The departure of Bill Polian and the possible end of the Patriots-Colts rivalry
|01.03.12 at 1:16 am ET|
While new characters in the long-running rivalry will surely pop up sooner rather than later, the news that Bill Polian has been fired closes a momentous chapter in the decade-long rivalry between the Patriots and Colts.
After working as the GM of the Bills and Panthers, Polian came to Indianapolis prior to the start of the 1998 season. The Colts, who had the first pick in the 1998 draft, went with Peyton Manning, which started a turnaround that saw Indy go from 3-13 in 1998 to 13-3 in 1999. And under Polian, Manning and coach Tony Dungy, they would become a perennial playoff entrant soon after that.
In many ways, their rise to power mirrored that of the Patriots. The two organizations were AFC royalty — in the nine seasons between 2001 and 2009, either the Patriots or Colts represented the AFC in the Super Bowl six times. They always provided great drama, a terrific study in contrasts. Indy was an offensive juggernaut playing indoors on the turf, while the Patriots were a defensive powerhouse that thrived in the cold and snow. That extended to the quarterback spot: Manning and Tom Brady became contemporaries, football’s version of Bird-Magic or Russell-Chamberlain.
The rivalry peaked between 2003 and 2007. Watching those games, it put you in the mind of great theatre: In 2003 and 2004, the two teams met in a pair of postseason classics, with New England getting the better of the Colts on each occasion. The Patriots also won two memorable regular season games those two years, with New England taking a narrow victory in Indy in 2003 and an equally dramatic win in the 2004 season opener.
For whatever reason, Polian enjoyed sitting in the press box during games, where his passion was on full display for the media. During the 2003 AFC Championship Game in Foxboro, Polian raged from the press box at perceived pass interference penalties that weren’t called against the New England secondary, at one point yelling, ‘Throw the (expletive) flag!’ He was a member of the NFL’s competition committee, and that offseason, in a move that was widely perceived as a swipe at the Patriots, lobbied for stronger rules when it came to pass defense, cracking down on illegal contact and defensive holding, rules that have had a colossal impact on the game the last few years.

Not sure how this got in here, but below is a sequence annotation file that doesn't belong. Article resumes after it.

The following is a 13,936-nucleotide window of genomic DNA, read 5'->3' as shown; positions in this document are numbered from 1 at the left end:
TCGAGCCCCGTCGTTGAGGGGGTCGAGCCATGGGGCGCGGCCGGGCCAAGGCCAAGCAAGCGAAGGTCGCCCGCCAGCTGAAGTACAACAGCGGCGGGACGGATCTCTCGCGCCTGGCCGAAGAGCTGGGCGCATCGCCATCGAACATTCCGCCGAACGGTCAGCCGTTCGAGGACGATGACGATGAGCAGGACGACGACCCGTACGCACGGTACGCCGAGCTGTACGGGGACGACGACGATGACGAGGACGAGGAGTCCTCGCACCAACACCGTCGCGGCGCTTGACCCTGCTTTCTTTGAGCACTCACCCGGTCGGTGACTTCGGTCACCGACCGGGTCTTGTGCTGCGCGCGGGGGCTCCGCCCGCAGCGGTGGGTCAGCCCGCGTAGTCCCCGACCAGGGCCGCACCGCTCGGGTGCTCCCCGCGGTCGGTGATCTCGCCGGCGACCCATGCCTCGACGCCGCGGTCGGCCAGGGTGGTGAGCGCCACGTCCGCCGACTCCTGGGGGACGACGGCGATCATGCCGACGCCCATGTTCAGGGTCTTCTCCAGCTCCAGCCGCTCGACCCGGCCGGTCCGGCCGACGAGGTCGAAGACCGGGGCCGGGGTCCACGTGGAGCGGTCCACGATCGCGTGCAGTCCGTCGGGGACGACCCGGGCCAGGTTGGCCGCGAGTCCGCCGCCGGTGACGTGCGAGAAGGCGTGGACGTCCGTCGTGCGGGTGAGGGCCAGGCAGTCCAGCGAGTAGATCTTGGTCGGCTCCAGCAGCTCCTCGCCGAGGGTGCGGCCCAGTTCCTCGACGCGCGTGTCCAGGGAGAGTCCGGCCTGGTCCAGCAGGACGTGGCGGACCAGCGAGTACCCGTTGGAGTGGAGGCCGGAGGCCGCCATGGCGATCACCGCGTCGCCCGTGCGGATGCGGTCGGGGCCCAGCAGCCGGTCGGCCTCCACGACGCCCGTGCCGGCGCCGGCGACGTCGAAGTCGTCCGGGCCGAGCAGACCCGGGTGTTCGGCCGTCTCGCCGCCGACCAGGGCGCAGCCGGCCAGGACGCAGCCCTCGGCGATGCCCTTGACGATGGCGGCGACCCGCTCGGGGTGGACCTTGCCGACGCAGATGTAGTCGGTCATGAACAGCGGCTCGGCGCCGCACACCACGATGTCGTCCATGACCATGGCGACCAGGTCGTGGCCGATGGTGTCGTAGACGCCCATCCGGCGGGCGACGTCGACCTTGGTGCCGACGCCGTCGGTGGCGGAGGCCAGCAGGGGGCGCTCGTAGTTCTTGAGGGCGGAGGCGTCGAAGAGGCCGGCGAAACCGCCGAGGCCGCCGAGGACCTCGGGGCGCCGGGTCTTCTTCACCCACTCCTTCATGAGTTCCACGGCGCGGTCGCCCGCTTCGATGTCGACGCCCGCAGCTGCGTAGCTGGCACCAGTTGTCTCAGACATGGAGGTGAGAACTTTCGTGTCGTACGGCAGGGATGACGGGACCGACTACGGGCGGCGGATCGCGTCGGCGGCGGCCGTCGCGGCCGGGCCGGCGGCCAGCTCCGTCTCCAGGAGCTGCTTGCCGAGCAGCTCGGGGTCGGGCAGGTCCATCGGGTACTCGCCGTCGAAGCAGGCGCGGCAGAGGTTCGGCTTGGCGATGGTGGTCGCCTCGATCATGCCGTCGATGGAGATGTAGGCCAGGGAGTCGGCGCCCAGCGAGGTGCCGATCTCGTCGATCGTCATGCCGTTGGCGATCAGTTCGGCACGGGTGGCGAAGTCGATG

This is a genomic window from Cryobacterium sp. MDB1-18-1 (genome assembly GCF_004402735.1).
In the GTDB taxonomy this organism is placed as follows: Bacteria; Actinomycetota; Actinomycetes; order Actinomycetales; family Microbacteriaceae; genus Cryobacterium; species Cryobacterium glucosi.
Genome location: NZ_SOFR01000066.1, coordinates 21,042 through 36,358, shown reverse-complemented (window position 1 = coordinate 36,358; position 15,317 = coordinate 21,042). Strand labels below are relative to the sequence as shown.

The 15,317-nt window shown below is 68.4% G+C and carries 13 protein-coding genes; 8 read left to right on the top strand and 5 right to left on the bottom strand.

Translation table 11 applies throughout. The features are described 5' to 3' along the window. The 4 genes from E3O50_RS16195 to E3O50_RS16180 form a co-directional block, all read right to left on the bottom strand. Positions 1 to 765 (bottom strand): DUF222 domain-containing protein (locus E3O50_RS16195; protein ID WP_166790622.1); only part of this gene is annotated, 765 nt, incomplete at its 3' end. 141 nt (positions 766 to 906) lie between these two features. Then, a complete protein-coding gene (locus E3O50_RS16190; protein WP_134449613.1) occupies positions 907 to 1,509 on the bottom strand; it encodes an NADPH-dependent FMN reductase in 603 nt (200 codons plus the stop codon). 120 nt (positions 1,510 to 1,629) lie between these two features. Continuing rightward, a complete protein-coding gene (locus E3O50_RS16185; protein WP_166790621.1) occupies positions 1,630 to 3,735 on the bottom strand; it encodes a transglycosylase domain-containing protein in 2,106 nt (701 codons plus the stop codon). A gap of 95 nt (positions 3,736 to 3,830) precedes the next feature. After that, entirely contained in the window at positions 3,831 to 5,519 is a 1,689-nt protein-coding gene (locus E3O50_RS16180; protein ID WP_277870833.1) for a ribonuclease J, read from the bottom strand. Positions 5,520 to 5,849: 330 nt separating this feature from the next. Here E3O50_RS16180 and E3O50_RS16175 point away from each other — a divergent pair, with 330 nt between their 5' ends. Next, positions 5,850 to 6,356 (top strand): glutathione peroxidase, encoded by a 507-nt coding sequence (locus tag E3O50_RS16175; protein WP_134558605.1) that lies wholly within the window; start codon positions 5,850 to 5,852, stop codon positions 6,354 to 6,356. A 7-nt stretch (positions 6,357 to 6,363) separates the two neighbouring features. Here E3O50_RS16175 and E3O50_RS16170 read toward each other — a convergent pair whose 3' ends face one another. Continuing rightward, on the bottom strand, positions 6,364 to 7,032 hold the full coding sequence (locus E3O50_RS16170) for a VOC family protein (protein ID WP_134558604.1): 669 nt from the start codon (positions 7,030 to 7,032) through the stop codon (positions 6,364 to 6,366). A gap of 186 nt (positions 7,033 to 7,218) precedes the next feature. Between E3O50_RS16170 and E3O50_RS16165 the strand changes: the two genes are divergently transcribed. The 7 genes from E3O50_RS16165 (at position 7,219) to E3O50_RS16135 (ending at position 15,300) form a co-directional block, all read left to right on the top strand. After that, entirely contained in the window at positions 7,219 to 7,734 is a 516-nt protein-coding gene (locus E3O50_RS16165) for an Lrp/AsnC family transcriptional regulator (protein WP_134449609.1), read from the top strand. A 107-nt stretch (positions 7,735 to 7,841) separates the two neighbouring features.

‘You can’t deny that it took place in the championship game,’ Polian told reporters two months after the game. ‘You’ve got guys grabbing shorts and pulling guys down. But that’s not the reason for the rules (clarification). As I said in the committee meeting, that took it to its nadir, its zenith.’
The Colts finally gained a measure of revenge in 2006, when they would win a postseason classic of their own, narrowly edging the Patriots in the AFC title game in Indianapolis and going on to win the Super Bowl. And the following year, the regular-season game between 8-0 New England and 7-0 Indy was a much-hyped affair that featured the latest in-season meeting between two undefeated teams in NFL history.
Over the last few years, things have cooled between the two sides. Polian has been extremely complimentary of New England’s team-building approach. And with the Colts’ struggles this season, the annual meeting between the two teams didn’t have nearly the same juice it held in years’ past — it was even flexed out of prime-time, an unthinkable prospect a few years ago. To paraphrase B.B. King, it appears that the thrill is gone when it comes to Patriots-Colts.
The last two seasons, the Jets have usurped the Colts as the rivalry of choice in New England. And with the uncertainty surrounding Manning’s health (as well as the future of the organization), it’s seems likely that they’ll have a new quarterback as well. If Polian’s departure is the first in a series of events that ends with the eventual end of the rivalry between the Patriots and Colts, it’ll close the curtain on some of the NFL’s best theatre of the last 40 years.